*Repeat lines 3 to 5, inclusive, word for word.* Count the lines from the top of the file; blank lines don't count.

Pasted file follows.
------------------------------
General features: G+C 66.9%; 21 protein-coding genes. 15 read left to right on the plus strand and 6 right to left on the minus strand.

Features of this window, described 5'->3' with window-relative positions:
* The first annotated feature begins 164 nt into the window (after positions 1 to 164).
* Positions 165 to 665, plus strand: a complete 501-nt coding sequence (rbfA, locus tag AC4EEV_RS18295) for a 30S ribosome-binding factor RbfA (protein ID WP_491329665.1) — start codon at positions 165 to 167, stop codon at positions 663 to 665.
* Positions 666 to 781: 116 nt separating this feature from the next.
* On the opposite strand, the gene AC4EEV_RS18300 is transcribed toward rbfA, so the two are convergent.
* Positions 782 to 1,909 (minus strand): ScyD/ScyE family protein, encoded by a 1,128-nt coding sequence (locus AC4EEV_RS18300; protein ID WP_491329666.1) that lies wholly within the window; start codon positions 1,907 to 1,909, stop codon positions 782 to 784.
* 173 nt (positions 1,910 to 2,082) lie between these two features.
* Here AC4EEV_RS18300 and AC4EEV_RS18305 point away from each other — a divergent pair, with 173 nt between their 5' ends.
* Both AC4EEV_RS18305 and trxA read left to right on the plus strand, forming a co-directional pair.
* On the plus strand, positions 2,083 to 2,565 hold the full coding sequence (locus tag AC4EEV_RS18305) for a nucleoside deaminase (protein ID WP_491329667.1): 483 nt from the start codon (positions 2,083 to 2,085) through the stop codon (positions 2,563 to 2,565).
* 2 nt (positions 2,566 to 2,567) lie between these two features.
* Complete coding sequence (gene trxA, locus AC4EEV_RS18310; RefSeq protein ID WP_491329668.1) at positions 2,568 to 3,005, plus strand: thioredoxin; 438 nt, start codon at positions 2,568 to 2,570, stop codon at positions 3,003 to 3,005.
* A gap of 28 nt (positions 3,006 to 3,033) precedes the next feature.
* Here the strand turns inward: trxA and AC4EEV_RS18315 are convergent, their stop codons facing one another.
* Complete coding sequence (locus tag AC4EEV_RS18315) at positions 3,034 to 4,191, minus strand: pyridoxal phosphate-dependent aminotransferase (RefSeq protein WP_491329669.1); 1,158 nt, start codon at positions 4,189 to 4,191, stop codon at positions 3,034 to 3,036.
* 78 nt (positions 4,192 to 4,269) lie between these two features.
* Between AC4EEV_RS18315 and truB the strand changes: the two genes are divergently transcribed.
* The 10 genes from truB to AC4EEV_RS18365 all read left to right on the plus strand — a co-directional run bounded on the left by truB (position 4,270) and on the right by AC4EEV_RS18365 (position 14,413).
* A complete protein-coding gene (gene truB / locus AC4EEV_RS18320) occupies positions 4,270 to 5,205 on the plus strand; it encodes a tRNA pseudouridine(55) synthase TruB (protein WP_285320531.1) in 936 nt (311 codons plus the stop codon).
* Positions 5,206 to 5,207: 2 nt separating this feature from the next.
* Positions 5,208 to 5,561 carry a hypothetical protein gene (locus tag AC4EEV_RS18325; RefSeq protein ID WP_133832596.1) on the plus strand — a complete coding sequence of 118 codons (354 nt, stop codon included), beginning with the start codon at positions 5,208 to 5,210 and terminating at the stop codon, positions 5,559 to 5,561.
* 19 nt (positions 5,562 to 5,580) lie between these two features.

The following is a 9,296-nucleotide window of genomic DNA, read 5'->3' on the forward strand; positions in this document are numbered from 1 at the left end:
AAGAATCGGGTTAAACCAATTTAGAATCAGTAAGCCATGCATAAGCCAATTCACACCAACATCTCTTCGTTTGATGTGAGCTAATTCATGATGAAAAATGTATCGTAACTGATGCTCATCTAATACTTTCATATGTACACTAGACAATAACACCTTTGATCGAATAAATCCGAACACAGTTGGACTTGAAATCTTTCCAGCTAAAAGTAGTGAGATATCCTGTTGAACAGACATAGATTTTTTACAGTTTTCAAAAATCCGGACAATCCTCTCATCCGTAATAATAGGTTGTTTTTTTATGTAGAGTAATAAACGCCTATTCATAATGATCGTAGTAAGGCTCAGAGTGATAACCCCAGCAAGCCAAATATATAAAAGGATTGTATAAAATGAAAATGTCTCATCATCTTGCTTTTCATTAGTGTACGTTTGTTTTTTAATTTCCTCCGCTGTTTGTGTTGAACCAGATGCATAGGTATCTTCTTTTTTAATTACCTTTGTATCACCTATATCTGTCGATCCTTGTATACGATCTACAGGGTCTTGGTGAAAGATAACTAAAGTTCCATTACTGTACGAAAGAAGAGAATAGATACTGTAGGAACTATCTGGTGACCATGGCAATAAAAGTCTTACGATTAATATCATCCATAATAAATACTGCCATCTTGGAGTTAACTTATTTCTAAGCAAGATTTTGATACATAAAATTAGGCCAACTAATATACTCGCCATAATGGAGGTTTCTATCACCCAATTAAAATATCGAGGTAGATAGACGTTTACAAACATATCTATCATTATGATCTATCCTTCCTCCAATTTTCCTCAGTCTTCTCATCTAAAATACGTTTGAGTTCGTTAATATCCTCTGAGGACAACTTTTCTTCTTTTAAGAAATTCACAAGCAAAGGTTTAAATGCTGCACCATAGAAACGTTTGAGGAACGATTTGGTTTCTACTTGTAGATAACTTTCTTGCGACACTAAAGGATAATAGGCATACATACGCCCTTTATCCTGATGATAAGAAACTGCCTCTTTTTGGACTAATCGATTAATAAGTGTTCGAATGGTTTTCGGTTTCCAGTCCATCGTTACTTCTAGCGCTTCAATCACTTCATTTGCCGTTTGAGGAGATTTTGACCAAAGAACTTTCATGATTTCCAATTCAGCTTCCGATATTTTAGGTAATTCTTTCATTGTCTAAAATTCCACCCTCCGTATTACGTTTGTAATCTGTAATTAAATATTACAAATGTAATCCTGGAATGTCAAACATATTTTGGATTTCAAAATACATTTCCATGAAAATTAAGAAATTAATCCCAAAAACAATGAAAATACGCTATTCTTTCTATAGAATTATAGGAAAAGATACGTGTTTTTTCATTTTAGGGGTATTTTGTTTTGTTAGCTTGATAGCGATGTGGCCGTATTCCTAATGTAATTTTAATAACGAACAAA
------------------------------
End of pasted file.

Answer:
* The first annotated feature begins 164 nt into the window (after positions 1 to 164).
* Positions 165 to 665, plus strand: a complete 501-nt coding sequence (rbfA, locus tag AC4EEV_RS18295) for a 30S ribosome-binding factor RbfA (protein ID WP_491329665.1) — start codon at positions 165 to 167, stop codon at positions 663 to 665.
* Positions 666 to 781: 116 nt separating this feature from the next.